All I can say after viewing this photo from the Washington Post, 'Day in Pictures,' page is RESPECT. Sometimes we take for granted that books are available for us within a short walk or click on our computers.   I can only imagine what this woman had to go through to get these books.   This picture is a reminder to me to stop complaining.  

Sister Souljah’s New Moment

The rapper-turned-author and namesake for an iconic political maneuver has long since moved beyond the Clintons

Time Magazine


I'm still hyped from yesterday's Million Man March.   Here's some of my takeaways from the 20th year anniversary.



On October 10, 2015 in Washington, D.C., at the National Mall, The Honorable Minister Louis Farrakhan will convene the 20th Anniversary of the Million Man March under the theme: Justice or Else!

We want justice!  We want equal justice under the law.  We want justice applied equally regardless to creed or class or color.

Justice is the birthright of every human being.  Justice is a prerequisite to life. We cannot live without justice and where there is no justice there is no peace.  Justice is one of the eternal principals that the Creator of the Heavens and the Earth has decreed that every creature should have the freedom to be what God created it to be. Freedom, Justice and Equality are not conferred on us by the Constitution, but the Creator confers Freedom, Justice and Equality on every human being.

The widespread death, rising racism, mob attacks and police brutality on Blacks coupled with economic deprivation and stark poverty, requires that something must be immediately done to address and correct the condition.

The failure of the U.S. Government to give justice to its former slaves require that we present ourselves in unity to make the demand for Justice or Else!

Shout Out - Fresh Banter

A critical voice
Insightful writer
Lover of Words
Life Skills Believer
High School Educator

Check out my co-worker's blog, FreshBanter - https://freshbanter.wordpress.com

Twelve Points About Street Literature

Me on a good day
     Over the last couple of years, I have become increasingly annoyed with some of my librarian peers, K-12 educators and members of academia.  This state that I find myself in is a result of comments and attitudes about the genre of Street Literature, also known as Urban Fiction.  If you have been following this blog since it's inception, I have discussed this genre heavily, i.e. definition, origins, popularity with teens etc.  You can also view one of my popular presentations from 2013 on my slideshare account here:

     The following list has grown from 10 points to 12 in this year. My hope is I will have a solid 25 points about Street Literature that I can use to promote the genre and debate more effectively with.  By no means am I an expert on this topic, I'm merely a librarian that has observed first hand how this genre has positively impacted the lives of marginalized otherwise forgotten youth of Chicago's inner city.

     I am interested in feedback on what I have written, please feel free to leave a comment in the comment section of this blog.   Just a fyi, I do not tolerate negative comments directed at others who wish to leave a comment.  In other words, serving others tea on my blog is not tolerated - respect for other's opinion is celebrated.  Peace, K.C.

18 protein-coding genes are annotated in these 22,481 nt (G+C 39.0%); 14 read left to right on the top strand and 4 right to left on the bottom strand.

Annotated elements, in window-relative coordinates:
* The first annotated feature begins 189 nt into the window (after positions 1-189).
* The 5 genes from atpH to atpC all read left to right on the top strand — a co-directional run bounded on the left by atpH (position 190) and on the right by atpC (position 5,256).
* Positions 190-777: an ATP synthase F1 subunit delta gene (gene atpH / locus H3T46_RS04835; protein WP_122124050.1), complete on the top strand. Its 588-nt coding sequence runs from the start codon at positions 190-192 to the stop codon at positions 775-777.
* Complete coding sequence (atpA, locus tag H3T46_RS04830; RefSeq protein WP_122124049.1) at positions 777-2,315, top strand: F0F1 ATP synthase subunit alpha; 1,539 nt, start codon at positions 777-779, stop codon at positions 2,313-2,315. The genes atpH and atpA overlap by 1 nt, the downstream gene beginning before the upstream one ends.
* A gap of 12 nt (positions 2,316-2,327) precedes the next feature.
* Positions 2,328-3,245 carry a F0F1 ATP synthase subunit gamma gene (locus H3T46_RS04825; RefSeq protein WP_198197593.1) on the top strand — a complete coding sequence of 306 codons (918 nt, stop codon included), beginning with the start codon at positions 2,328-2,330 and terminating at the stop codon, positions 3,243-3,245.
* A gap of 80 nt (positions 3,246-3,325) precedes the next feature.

Betcha didn't know!

Twelve Points About Street Literature
1.  All stories have VALUE, regardless of the lens/perspective it's told from.

2.  Who are any of us (librarians/reading specialists/educators) to say Street Literature is not a genre?

3.  Urban Fiction is a genre and Street Literature is a sub-genre of Urban Fiction, both should be respected as such.

4.  Street Literature is a genre that should be in all library collections for teens and adults.  As should other books that celebrate various subjects and cultures.

5.  To make excuses (I've heard many of them) not to include them is just plain sad and a disservice to your patrons.

6.  Street Literature is a genre that should not be ignored by librarians. This genre has served as a catalyst to jump start reluctant readers to read more frequently.

7.  Street Literature has provided a pipeline for readers of all ages to learn/understand communities unlike their own.

8.  From my personal experience, many critics of Street Literature have not read one book within the genre or a body of work representing various authors and reading levels.

9.  Many critics of Street Literature just don't understand it.  Just think about it: What happens when we don't understand something....We reject it.
Street Literature Book Award Medal
Created by Dr. Vanessa Irvin

10.  Many librarians have Young Adult Street Literature books within their collections, and are unaware of their genre classification.

11.  Articles have been written about the success of the genre's authors - http://tmagazine.blogs.nytimes.com/2015/05/03/ashley-jaquavis-coleman-profile/?_r=0
       The Street Literature Book Award Medal has been created to celebrate books written each year within the genre - http://www.streetliterature.com/p/slbam.html

12.  Urban Fiction/Street Literature is here to stay....deal with it. 

"Street Lit. Writers Must Be Heard"

Another post that should be read is Amy Koester's blog post,
"Selection is Privilege"

The Reader's Advisory Guide to Street Literature by Dr. Vanessa Irvin Morris